Printmaking has always played an important role in my creative process. During the 80s and 90s, it provided a way to further study landscapes that I was working on. Since the 90s it has evolved into an art form that represents layering. Printmaking work has included traditional etching and lithography, monotype, foam core etching and most currently Xerox lithography.As a member of the Peregrine Press, I work more as a non-traditional printmaker seeking to create one-of-a-kind prints more than editions. One of the most exciting aspects of printmaking to me is the surprise of each print. One is never completely sure what will appear.
Lithography: The process of lithography has always been a bit of a mystery. Even today through the effects of certain chemical reactions are understood, the complexities of those reactions are still mysterious. Lithography is based on the simple principle that grease and water do not mix. The lithographic surface must be etched or processed to accept ink on the image areas and to reject ink and accept water everywhere else. Gum Arabic is used to etch the plate. In traditional lithography a stone is used as a plate. Xerox Lithography involves “etching” Xerox “plates” with gum arabic and this making the ink stick to the black images on the Xerox and protecting white of the non-printed images.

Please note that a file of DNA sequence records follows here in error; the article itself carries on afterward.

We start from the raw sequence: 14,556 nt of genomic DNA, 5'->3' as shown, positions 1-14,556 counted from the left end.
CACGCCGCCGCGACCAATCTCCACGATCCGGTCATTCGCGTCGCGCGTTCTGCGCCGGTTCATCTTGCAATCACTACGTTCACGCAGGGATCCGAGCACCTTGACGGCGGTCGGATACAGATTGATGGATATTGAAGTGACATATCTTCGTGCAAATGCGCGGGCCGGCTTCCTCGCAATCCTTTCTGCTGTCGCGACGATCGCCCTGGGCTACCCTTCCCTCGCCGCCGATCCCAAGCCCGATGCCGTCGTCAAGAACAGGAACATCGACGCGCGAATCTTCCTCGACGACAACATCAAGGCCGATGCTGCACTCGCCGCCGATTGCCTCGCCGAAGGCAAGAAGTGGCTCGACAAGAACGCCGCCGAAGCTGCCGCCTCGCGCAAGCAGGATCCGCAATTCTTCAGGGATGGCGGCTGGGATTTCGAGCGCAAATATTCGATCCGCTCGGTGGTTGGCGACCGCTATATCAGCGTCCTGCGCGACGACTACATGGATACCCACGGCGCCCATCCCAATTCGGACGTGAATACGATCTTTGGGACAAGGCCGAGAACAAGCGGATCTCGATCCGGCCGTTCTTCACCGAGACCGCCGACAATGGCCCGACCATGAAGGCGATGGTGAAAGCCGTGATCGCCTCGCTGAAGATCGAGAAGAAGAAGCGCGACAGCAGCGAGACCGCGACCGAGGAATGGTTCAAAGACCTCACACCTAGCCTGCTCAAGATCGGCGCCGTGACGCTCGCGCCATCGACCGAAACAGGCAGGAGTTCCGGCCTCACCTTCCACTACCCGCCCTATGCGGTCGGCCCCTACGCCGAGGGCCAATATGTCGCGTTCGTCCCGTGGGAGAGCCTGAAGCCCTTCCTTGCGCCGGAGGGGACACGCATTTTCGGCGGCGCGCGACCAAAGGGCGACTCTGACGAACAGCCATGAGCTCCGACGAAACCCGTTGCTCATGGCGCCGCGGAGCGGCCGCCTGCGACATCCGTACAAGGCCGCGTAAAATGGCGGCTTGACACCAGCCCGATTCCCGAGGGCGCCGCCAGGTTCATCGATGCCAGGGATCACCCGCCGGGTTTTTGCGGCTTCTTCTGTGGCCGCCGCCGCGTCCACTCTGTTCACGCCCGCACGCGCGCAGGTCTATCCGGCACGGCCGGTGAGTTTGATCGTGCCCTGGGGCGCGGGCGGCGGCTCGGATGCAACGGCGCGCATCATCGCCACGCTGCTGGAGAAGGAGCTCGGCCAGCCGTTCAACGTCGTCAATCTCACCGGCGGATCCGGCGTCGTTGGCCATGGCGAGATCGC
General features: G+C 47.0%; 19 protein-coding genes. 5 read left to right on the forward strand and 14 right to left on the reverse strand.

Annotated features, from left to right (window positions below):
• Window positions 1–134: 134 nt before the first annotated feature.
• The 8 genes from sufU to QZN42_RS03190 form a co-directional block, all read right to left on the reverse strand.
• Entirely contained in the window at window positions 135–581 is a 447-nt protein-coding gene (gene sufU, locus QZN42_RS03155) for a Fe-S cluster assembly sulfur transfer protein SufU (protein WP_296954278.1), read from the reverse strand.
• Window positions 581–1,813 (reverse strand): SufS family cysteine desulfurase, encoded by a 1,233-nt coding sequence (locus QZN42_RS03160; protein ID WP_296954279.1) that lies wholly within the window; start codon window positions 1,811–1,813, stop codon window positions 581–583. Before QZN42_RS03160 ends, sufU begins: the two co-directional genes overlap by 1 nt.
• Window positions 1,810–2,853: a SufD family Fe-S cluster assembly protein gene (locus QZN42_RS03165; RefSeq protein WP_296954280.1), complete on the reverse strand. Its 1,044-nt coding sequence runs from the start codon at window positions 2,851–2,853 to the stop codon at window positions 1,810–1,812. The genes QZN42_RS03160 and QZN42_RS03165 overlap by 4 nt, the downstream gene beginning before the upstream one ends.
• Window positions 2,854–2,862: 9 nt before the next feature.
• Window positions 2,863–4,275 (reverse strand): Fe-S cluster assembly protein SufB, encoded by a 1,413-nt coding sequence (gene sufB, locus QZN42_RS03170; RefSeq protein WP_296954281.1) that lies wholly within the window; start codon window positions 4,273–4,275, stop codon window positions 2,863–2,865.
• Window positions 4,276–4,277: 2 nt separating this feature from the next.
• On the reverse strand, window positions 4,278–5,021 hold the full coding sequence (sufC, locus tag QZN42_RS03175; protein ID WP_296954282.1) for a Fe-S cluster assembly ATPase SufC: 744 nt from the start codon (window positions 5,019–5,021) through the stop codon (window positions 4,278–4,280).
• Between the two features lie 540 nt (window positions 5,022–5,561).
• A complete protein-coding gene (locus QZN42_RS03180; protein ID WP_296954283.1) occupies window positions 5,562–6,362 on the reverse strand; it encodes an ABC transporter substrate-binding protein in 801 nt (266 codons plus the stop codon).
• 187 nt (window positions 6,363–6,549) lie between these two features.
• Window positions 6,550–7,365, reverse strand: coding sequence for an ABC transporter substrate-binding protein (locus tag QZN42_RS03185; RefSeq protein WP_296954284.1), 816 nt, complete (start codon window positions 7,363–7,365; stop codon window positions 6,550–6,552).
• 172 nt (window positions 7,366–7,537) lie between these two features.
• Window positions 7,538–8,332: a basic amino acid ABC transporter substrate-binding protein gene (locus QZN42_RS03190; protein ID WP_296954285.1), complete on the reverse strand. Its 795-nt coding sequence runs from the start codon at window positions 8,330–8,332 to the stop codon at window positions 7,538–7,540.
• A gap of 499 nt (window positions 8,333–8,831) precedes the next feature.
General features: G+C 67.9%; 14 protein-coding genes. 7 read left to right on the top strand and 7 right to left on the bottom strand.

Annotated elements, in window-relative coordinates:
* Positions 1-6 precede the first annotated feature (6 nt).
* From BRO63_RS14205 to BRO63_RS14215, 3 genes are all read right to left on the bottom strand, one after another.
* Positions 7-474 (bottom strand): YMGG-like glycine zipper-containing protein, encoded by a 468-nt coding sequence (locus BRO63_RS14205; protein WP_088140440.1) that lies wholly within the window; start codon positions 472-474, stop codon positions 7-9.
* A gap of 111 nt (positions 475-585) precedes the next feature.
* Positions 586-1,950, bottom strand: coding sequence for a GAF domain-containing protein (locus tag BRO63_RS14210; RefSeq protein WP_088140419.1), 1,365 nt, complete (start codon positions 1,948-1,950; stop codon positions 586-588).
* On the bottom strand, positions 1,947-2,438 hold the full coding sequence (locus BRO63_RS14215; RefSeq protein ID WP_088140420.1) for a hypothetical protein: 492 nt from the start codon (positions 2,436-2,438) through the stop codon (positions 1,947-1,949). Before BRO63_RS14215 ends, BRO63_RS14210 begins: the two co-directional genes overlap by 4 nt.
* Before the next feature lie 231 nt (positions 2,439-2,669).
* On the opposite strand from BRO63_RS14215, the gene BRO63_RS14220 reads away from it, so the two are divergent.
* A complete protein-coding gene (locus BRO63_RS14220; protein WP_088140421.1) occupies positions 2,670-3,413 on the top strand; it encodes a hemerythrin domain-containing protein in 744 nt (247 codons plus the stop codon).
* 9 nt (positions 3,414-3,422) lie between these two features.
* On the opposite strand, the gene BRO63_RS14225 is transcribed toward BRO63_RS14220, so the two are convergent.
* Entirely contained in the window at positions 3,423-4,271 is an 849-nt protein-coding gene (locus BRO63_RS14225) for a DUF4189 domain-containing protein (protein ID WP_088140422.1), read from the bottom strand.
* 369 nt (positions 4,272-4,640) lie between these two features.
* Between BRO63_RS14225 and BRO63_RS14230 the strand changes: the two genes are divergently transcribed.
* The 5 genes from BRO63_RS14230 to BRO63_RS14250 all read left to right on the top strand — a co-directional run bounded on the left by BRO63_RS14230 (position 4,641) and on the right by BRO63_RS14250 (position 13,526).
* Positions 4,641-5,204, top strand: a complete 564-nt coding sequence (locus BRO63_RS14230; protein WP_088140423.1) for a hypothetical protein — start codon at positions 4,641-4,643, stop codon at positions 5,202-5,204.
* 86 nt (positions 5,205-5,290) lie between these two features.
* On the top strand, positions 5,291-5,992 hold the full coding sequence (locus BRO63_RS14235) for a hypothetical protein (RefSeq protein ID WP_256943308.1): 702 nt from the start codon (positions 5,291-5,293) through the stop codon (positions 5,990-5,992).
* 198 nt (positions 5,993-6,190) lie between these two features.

Intaglio: The processes grouped as “intaglio” have in common the incision of lines or images in
to a surface. Intaglio prints are created when the incised areas are filled with ink and transferred to paper. With the techniques of engraving, wood engraving, drypoint, or mezzotint, a sharp tool draws directly onto the metal plate. With the techniques of traditional etching or aquatint, acid solution is used to create the incision. Once the intaglio plate is “incised” the plate is inked, wiped and run through a press.
Monotype: The activity of creating a single unique print. A monotype is created by simply created by placing ink on a late and transferring this image to paper via a press or rubbing method.